Scanning unit 207 may be configured to scan each bill or currency that is inserted into recycler 200. Scanning unit 207 may be configured to detect defects, counterfeits, denomination, type of currency (e.g., which country the currency originates from) and the like. Scanning unit 207 may further be configured to refuse money (either through input slot 209 or withdrawal slot 211) if it cannot be properly recognized or if the currency is deemed to be counterfeit. Scanning unit 207 may send such data to processor 201 which may, in turn, save the data in memory 203.
Further, recycler 200 may include one or more mechanical or electromechanical systems (not shown) for automatically transferring currency between stackers 217, cartridges 215, input slot 209 and withdrawal slot 211 in recycler 200. For example, currency may automatically be withdrawn from stackers 217 and directed into cartridge 215A for storage using a series of motorized rollers. In another example, currency stored in cartridge 215A may be withdrawn and organized and stored into stackers 217 according to denomination. Using such systems to facilitate the automated movement of currency between storage components and other portions of recycler 200 may provide efficiency and security by alleviating some of the need to manually handle currency stored within recycler 200.
FIG. 3 illustrates various features of cash recycler, such as cash recycler 200 of FIG. 2, used in various aspects of the invention. The images in FIG. 3 depict use of a single cash recycler 200 in a retail environment. The retail owner may have a cash recycler 200 located in each of their stores. In an aspect of the invention, summary information for the retail owner's stores may be available via an interface to the financial institution. In another embodiment, access to summary information may be available directly from each of the cash recyclers 200.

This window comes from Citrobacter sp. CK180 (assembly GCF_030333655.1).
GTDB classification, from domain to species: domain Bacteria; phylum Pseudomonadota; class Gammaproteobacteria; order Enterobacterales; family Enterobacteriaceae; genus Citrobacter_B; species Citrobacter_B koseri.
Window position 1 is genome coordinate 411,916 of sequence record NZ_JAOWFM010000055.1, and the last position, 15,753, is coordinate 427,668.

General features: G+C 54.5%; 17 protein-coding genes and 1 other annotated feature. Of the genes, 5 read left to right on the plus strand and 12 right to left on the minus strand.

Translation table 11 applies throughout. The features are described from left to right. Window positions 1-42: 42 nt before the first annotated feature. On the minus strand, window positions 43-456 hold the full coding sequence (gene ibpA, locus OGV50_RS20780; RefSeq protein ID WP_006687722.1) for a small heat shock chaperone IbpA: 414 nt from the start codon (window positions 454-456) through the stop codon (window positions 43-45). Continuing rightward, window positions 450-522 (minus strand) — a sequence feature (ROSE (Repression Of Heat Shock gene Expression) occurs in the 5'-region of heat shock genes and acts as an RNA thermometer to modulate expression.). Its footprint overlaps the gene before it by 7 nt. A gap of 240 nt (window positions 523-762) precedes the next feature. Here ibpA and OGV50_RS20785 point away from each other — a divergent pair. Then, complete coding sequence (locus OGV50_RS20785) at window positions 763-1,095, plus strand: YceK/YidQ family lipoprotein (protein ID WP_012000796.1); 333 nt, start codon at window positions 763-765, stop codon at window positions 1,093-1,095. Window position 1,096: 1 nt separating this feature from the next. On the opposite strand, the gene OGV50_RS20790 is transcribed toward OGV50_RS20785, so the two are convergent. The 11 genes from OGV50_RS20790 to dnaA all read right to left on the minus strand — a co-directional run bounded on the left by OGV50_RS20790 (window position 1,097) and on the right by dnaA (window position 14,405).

In FIG. 3, image 302 depicts customer 303 paying cash to a retail employee such as store cashier 305 for a purchase. Another store cashier 307 at a recently closed cash register may be carrying a cash drawer or till 308 to a back office for reconciliation. In image 310, store cashier 307 may load currency from cash register till 308 into cash recycler 200. In addition, store cashier 307 may also deposit other paper forms of payment received from customer such as checks. An office manager 311 may be supervising cashier 307 during the loading of cash register till 308 into cash recycler 200. Moreover, upon the start of a shift a cashier may fill his/her cash register till with a designated amount of currency dispensed from cash recycler 200.
In image 306 of FIG. 3, a display screen (e.g., display 213 of cash recycler 200 of FIG. 2) may show the total amount entered into cash recycler 200 from till 308. The display screen 213 may breakout the amount entered into cash recycler 200 by denomination and by each cashier. The total amount deposited and withdrawn from cash recycler 200 may be shown on display screen 213.